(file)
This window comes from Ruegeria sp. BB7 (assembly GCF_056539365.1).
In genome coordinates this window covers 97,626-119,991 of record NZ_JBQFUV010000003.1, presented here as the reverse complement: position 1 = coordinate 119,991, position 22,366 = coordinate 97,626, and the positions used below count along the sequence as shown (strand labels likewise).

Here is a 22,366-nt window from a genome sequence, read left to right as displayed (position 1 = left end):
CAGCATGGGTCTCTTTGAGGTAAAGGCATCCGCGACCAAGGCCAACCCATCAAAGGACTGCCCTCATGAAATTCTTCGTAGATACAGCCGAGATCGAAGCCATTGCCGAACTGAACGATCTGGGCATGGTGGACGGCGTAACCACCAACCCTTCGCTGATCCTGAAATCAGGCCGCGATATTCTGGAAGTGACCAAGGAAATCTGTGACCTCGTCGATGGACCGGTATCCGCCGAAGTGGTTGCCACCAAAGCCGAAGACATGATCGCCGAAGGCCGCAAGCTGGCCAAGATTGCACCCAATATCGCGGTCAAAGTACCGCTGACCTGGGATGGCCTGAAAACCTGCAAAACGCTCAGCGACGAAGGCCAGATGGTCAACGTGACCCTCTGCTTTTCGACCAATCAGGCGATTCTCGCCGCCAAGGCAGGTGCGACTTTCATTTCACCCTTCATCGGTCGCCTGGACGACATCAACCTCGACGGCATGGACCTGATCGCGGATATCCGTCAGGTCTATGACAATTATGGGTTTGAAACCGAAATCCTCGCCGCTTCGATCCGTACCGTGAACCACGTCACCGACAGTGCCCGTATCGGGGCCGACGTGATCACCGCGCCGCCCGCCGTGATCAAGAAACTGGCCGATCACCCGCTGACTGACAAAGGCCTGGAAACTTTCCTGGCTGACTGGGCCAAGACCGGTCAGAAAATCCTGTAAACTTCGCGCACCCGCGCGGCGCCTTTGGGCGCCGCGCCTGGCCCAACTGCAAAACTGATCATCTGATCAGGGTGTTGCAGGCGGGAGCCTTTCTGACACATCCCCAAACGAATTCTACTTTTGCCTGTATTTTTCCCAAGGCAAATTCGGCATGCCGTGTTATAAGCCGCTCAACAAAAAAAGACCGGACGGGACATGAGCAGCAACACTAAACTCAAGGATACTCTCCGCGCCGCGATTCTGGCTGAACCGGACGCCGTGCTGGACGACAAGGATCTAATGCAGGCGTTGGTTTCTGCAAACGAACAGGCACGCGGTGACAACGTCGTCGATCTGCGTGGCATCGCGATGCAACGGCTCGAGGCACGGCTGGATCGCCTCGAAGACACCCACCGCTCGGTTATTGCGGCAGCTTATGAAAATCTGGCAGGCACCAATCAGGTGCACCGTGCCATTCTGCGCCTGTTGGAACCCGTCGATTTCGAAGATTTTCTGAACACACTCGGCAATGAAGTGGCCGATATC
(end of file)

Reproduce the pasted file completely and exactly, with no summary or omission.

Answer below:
This window comes from Ruegeria sp. BB7 (assembly GCF_056539365.1).
In genome coordinates this window covers 97,626-119,991 of record NZ_JBQFUV010000003.1, presented here as the reverse complement: position 1 = coordinate 119,991, position 22,366 = coordinate 97,626, and the positions used below count along the sequence as shown (strand labels likewise).

Here is a 22,366-nt window from a genome sequence, read left to right as displayed (position 1 = left end):
CAGCATGGGTCTCTTTGAGGTAAAGGCATCCGCGACCAAGGCCAACCCATCAAAGGACTGCCCTCATGAAATTCTTCGTAGATACAGCCGAGATCGAAGCCATTGCCGAACTGAACGATCTGGGCATGGTGGACGGCGTAACCACCAACCCTTCGCTGATCCTGAAATCAGGCCGCGATATTCTGGAAGTGACCAAGGAAATCTGTGACCTCGTCGATGGACCGGTATCCGCCGAAGTGGTTGCCACCAAAGCCGAAGACATGATCGCCGAAGGCCGCAAGCTGGCCAAGATTGCACCCAATATCGCGGTCAAAGTACCGCTGACCTGGGATGGCCTGAAAACCTGCAAAACGCTCAGCGACGAAGGCCAGATGGTCAACGTGACCCTCTGCTTTTCGACCAATCAGGCGATTCTCGCCGCCAAGGCAGGTGCGACTTTCATTTCACCCTTCATCGGTCGCCTGGACGACATCAACCTCGACGGCATGGACCTGATCGCGGATATCCGTCAGGTCTATGACAATTATGGGTTTGAAACCGAAATCCTCGCCGCTTCGATCCGTACCGTGAACCACGTCACCGACAGTGCCCGTATCGGGGCCGACGTGATCACCGCGCCGCCCGCCGTGATCAAGAAACTGGCCGATCACCCGCTGACTGACAAAGGCCTGGAAACTTTCCTGGCTGACTGGGCCAAGACCGGTCAGAAAATCCTGTAAACTTCGCGCACCCGCGCGGCGCCTTTGGGCGCCGCGCCTGGCCCAACTGCAAAACTGATCATCTGATCAGGGTGTTGCAGGCGGGAGCCTTTCTGACACATCCCCAAACGAATTCTACTTTTGCCTGTATTTTTCCCAAGGCAAATTCGGCATGCCGTGTTATAAGCCGCTCAACAAAAAAAGACCGGACGGGACATGAGCAGCAACACTAAACTCAAGGATACTCTCCGCGCCGCGATTCTGGCTGAACCGGACGCCGTGCTGGACGACAAGGATCTAATGCAGGCGTTGGTTTCTGCAAACGAACAGGCACGCGGTGACAACGTCGTCGATCTGCGTGGCATCGCGATGCAACGGCTCGAGGCACGGCTGGATCGCCTCGAAGACACCCACCGCTCGGTTATTGCGGCAGCTTATGAAAATCTGGCAGGCACCAATCAGGTGCACCGTGCCATTCTGCGCCTGTTGGAACCCGTCGATTTCGAAGATTTTCTGAACACACTCGGCAATGAAGTGGCCGATATC